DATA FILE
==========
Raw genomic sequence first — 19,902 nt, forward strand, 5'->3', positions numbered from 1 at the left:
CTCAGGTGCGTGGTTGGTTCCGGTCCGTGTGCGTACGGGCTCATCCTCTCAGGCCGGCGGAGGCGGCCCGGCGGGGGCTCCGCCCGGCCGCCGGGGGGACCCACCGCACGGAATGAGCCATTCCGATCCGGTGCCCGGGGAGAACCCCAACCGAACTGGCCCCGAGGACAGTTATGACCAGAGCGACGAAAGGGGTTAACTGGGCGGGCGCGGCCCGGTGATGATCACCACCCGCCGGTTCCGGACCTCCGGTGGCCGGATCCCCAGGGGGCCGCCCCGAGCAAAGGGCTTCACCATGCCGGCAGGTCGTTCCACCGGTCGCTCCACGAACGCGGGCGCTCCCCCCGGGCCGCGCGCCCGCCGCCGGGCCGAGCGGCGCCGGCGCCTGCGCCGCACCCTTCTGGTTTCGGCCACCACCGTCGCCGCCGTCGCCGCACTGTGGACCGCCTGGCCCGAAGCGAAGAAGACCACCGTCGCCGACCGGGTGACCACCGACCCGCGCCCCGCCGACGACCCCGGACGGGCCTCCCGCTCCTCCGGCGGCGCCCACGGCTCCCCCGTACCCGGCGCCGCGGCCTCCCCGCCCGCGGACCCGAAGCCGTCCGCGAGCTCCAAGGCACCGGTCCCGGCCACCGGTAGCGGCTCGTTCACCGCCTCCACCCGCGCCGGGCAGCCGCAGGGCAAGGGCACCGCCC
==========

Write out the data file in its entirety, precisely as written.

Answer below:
Raw genomic sequence first — 19,902 nt, forward strand, 5'->3', positions numbered from 1 at the left:
CTCAGGTGCGTGGTTGGTTCCGGTCCGTGTGCGTACGGGCTCATCCTCTCAGGCCGGCGGAGGCGGCCCGGCGGGGGCTCCGCCCGGCCGCCGGGGGGACCCACCGCACGGAATGAGCCATTCCGATCCGGTGCCCGGGGAGAACCCCAACCGAACTGGCCCCGAGGACAGTTATGACCAGAGCGACGAAAGGGGTTAACTGGGCGGGCGCGGCCCGGTGATGATCACCACCCGCCGGTTCCGGACCTCCGGTGGCCGGATCCCCAGGGGGCCGCCCCGAGCAAAGGGCTTCACCATGCCGGCAGGTCGTTCCACCGGTCGCTCCACGAACGCGGGCGCTCCCCCCGGGCCGCGCGCCCGCCGCCGGGCCGAGCGGCGCCGGCGCCTGCGCCGCACCCTTCTGGTTTCGGCCACCACCGTCGCCGCCGTCGCCGCACTGTGGACCGCCTGGCCCGAAGCGAAGAAGACCACCGTCGCCGACCGGGTGACCACCGACCCGCGCCCCGCCGACGACCCCGGACGGGCCTCCCGCTCCTCCGGCGGCGCCCACGGCTCCCCCGTACCCGGCGCCGCGGCCTCCCCGCCCGCGGACCCGAAGCCGTCCGCGAGCTCCAAGGCACCGGTCCCGGCCACCGGTAGCGGCTCGTTCACCGCCTCCACCCGCGCCGGGCAGCCGCAGGGCAAGGGCACCGCCC